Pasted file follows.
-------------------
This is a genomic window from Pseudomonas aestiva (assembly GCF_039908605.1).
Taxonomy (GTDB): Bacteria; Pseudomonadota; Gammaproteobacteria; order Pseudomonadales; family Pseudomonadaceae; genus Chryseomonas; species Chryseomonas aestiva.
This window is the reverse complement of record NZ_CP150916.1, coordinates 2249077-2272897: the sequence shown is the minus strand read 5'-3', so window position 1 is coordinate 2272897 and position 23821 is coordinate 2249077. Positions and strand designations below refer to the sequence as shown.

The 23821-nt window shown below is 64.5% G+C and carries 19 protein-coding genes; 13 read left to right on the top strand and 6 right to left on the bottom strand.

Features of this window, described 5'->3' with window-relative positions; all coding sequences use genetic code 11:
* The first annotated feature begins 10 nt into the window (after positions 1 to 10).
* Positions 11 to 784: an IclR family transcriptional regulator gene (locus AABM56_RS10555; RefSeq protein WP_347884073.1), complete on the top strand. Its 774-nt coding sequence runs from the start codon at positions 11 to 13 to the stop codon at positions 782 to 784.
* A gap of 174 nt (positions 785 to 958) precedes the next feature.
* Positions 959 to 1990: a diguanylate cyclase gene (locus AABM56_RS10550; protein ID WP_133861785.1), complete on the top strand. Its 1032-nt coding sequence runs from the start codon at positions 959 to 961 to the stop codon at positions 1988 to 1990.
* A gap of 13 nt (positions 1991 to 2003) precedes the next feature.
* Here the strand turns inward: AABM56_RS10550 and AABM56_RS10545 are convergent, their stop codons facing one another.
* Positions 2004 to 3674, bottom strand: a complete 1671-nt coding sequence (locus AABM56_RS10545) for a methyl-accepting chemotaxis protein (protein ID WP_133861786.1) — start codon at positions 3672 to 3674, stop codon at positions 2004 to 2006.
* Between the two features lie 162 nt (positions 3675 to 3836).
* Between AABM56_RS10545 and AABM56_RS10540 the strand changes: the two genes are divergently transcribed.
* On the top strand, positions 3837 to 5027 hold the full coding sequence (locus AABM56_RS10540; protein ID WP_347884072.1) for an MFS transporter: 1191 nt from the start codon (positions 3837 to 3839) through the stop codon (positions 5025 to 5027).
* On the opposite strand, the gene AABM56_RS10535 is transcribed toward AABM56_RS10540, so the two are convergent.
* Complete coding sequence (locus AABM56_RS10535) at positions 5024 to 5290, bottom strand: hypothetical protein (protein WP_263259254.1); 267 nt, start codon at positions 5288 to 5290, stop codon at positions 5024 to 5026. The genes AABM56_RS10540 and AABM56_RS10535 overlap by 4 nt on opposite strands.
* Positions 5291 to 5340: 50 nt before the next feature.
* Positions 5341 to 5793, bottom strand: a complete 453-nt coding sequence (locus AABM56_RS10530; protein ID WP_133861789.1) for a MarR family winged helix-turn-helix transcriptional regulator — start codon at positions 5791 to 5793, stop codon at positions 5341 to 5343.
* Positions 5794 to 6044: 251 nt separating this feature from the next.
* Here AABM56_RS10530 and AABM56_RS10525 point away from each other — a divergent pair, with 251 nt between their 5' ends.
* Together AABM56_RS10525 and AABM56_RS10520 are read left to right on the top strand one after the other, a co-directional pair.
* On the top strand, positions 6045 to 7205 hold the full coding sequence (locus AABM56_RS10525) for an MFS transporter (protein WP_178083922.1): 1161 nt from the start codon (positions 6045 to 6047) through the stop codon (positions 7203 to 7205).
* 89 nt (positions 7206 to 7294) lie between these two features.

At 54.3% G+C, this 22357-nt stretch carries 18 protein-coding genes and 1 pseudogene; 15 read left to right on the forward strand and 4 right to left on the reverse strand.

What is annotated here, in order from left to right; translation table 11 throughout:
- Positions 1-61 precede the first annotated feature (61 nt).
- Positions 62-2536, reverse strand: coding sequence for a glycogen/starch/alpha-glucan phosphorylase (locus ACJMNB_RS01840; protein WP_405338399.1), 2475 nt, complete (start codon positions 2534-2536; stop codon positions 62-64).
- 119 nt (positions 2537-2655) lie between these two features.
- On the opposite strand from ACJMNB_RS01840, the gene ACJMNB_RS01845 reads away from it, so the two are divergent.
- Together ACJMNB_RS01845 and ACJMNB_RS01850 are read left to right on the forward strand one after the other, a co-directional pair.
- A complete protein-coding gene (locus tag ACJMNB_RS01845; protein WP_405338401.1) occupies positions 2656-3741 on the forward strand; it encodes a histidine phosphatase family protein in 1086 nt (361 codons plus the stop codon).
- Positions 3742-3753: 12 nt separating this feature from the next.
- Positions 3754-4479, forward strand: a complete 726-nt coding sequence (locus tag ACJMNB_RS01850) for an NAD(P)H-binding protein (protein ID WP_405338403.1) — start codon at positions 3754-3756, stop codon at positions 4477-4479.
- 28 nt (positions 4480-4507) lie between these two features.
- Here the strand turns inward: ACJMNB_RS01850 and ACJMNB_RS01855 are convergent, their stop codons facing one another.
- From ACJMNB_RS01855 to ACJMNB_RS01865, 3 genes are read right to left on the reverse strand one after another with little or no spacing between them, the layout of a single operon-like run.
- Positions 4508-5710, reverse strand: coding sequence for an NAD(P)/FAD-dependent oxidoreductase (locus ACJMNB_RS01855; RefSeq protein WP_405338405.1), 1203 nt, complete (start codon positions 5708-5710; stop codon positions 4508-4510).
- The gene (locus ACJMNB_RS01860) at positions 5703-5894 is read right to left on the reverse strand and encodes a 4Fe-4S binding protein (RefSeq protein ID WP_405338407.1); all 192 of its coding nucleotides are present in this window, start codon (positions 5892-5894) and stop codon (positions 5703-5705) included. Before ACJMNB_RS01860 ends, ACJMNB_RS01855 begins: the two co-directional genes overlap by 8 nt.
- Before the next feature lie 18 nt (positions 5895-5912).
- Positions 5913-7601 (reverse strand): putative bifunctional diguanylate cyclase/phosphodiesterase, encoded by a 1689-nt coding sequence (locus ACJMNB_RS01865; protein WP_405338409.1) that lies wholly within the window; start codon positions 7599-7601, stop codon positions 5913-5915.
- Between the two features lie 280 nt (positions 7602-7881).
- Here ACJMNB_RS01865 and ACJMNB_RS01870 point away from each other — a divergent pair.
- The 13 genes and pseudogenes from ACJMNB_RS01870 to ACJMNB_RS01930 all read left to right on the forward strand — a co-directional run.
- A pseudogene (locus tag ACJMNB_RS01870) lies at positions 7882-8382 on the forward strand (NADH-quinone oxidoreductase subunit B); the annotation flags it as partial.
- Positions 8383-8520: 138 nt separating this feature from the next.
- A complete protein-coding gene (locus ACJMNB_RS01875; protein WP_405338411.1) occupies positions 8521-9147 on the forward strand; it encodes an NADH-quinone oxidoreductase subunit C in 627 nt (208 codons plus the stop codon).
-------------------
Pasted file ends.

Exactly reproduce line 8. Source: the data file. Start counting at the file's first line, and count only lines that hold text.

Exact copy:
* A gap of 174 nt (positions 785 to 958) precedes the next feature.